Name: Jacquie Goring Organization: Stow Conservation Commission Phone: (978) 897-8615
Tuttle Lane, Stow; 42 26' 52" 71 28' 50"
Captain Sargent Conservation Area is a diverse property with wooded portions mixed with active agricultural lands and community gardens.Management area description:
Edge of actively farmed fields into forest.
Acres in the management area: 154.5 Listed on EDDMaps? No
Habitat type: Field/forest edge, Forest
Was this Early Detection Rapid Response (EDRR)? NoInitial Overall Invasive Distribution Description:
There were dense patches of knotweed along either side of Tuttle lane and along the roadside. Bittersweet also bordered the field edge and was dispersed throughout the forest. Buckthorn and barberry were throughout the forest.
Distribution of knotweed ranged from 50-100%, barberry from 5-50%, bittersweet from 20-60%, and buckthorn 10-70%.
Initial Overall Percent Cover of Invasives: 51 - 75%
Eradication of knotweed and monitoring for reoccurance
Approximate project start date: July 1, 2015
Years this project has been ongoing:Project summary:
This project is a portion of a CPA funded project to treat Japanese knotweed, glossy buckthorn, bittersweet, and Japanese barberry at Captain Sargent which was surveyed and mapped for invasives in 2014. Other properties mapped for invasives as a part of this project are Flagg Hill, Town Forest, Heath Hen and Marble Hill conservation areas.
Invasive control was predominately chemical, with some mechanical management.
Control method: Chemical, Mechanical
Disposal method: IncinerationDetailed project timeline:
Before the project commenced, outreach was done through town meeting, the press, Garden Club Outreach, and meetings with the Cons Com.
Mapping and treatment were carried out by a contractor, Polatin Ecological Services (now Land Stewardship, Inc.)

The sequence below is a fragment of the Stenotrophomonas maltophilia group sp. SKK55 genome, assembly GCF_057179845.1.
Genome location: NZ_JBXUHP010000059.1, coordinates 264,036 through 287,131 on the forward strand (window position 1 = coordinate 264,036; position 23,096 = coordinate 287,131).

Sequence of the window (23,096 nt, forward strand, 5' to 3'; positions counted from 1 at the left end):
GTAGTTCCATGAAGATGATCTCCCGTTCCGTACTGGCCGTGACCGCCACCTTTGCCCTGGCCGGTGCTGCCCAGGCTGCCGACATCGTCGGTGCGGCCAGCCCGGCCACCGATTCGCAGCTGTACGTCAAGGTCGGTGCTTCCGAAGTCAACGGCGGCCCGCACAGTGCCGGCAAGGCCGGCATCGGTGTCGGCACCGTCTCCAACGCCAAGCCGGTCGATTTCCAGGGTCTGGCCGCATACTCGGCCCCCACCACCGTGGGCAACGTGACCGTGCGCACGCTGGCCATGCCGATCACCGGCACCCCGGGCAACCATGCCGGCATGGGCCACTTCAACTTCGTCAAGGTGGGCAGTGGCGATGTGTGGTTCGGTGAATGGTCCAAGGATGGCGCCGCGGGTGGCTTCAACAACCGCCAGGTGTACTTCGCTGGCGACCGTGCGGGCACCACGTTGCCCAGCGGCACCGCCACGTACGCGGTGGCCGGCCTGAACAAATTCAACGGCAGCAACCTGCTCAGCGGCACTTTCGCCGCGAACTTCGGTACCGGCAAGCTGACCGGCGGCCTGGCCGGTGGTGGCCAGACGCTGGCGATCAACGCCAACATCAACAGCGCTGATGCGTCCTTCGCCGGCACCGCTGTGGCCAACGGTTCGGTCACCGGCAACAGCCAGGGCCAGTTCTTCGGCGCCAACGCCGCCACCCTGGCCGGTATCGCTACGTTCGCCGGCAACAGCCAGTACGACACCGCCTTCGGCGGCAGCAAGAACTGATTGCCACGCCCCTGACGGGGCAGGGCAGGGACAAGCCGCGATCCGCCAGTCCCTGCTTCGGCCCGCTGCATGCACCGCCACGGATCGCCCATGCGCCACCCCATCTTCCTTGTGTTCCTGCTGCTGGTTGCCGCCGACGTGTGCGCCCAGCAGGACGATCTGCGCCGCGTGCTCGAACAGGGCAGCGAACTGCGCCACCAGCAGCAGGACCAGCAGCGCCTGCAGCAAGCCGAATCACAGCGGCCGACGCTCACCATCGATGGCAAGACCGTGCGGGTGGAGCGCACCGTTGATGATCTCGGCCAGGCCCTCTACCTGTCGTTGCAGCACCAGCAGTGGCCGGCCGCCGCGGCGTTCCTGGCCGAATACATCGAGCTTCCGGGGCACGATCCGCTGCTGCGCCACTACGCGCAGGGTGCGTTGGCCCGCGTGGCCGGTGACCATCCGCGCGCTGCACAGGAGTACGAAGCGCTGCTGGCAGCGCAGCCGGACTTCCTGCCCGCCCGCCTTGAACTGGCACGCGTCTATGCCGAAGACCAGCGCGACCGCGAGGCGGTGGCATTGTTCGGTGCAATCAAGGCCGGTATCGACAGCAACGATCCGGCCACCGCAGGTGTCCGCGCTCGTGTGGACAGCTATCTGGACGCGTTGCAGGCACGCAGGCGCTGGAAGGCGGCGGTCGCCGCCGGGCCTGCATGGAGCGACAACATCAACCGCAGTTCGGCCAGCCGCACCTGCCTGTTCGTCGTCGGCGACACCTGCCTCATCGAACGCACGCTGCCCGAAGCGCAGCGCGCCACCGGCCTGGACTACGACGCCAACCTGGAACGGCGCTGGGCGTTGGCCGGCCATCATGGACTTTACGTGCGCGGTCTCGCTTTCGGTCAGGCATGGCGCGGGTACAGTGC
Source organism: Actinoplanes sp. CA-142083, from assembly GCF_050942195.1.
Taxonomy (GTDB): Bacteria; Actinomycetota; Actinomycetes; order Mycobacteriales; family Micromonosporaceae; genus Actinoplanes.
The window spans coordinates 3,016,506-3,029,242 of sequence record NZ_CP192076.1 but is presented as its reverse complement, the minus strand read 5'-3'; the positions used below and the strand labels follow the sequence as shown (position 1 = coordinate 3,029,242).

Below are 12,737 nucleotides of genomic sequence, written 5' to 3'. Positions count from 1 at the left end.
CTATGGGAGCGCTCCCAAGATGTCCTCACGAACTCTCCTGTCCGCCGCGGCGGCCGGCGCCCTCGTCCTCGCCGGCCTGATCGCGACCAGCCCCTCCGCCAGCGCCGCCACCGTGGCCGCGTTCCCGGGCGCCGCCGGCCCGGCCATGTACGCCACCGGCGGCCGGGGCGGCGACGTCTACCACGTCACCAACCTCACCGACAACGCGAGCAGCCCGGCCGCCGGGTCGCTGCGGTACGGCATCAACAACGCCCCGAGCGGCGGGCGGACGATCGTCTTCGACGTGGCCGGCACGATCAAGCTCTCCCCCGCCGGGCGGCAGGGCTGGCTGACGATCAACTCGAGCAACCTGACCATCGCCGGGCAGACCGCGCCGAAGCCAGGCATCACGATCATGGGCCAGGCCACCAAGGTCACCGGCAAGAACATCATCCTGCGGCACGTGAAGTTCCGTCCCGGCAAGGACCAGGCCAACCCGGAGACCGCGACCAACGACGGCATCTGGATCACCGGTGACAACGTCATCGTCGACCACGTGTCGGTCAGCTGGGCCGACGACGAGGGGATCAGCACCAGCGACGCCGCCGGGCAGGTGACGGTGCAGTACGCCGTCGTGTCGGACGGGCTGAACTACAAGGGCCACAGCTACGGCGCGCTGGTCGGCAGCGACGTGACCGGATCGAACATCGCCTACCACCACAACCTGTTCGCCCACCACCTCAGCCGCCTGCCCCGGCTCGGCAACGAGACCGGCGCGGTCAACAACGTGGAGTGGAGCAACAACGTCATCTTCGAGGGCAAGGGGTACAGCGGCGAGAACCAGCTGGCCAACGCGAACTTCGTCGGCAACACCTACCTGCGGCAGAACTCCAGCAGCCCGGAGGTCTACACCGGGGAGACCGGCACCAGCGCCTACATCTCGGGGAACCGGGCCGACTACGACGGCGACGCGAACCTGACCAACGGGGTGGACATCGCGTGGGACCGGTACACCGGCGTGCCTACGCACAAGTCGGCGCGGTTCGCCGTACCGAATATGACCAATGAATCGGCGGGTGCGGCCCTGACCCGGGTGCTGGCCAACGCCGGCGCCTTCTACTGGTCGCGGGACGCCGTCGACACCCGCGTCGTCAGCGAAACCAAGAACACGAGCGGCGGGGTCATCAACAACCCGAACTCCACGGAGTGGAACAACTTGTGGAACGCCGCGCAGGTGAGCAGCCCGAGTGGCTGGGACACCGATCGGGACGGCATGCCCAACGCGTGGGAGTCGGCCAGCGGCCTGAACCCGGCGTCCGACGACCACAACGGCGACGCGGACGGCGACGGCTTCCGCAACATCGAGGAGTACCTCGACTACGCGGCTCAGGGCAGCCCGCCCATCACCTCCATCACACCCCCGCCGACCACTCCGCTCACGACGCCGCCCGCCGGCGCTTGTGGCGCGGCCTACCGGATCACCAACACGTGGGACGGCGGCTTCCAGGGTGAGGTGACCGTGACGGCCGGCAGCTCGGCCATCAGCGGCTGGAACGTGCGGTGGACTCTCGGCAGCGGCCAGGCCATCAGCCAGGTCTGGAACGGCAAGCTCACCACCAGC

Chemical treatment via foliar spray, cut and dab, and stem injection in the fall. With knotweed, this was followed by cutting and burning treated stalks. Treatment for knotweed has been completed in the fall of 2015 and 2016 and will be completed again for the final time in the fall of 2017. Treatment of buckthorn, bittersweet, and barberry commenced in 2016. Annual monitoring of the treatment area will be conducted to monitor potential re-occurrence.
For chemical treatment, triclopyr (aka Garlon) and Rodeo were used depending on location and species.Restoration summary:
Currently seeing if the native seed bank establishes itself. After two years of treatment of the knotweed, the area is growing in with native weeds. We will likely plant a mix of native shrubs i.e. blueberry and winterberry to prevent other invasives from taking over.
Funding sources: CPA funds
Final acres in management: 154.5
Open to the public: Yes
Able to Provide Tours: Yes
Current Overall Percent Cover of Invasives: 0 - 5%Comments / Takeaways
Japanese knotweed treatment has thus far been very successful with very good results after the first year of treatment. The patch will be monitored during the growing season of 2017 and treated for a final time in the fall of 2017.
Although this project has been a huge undertaking, we have seen good success and have experienced strong public support.
Last Updated: September 7, 2015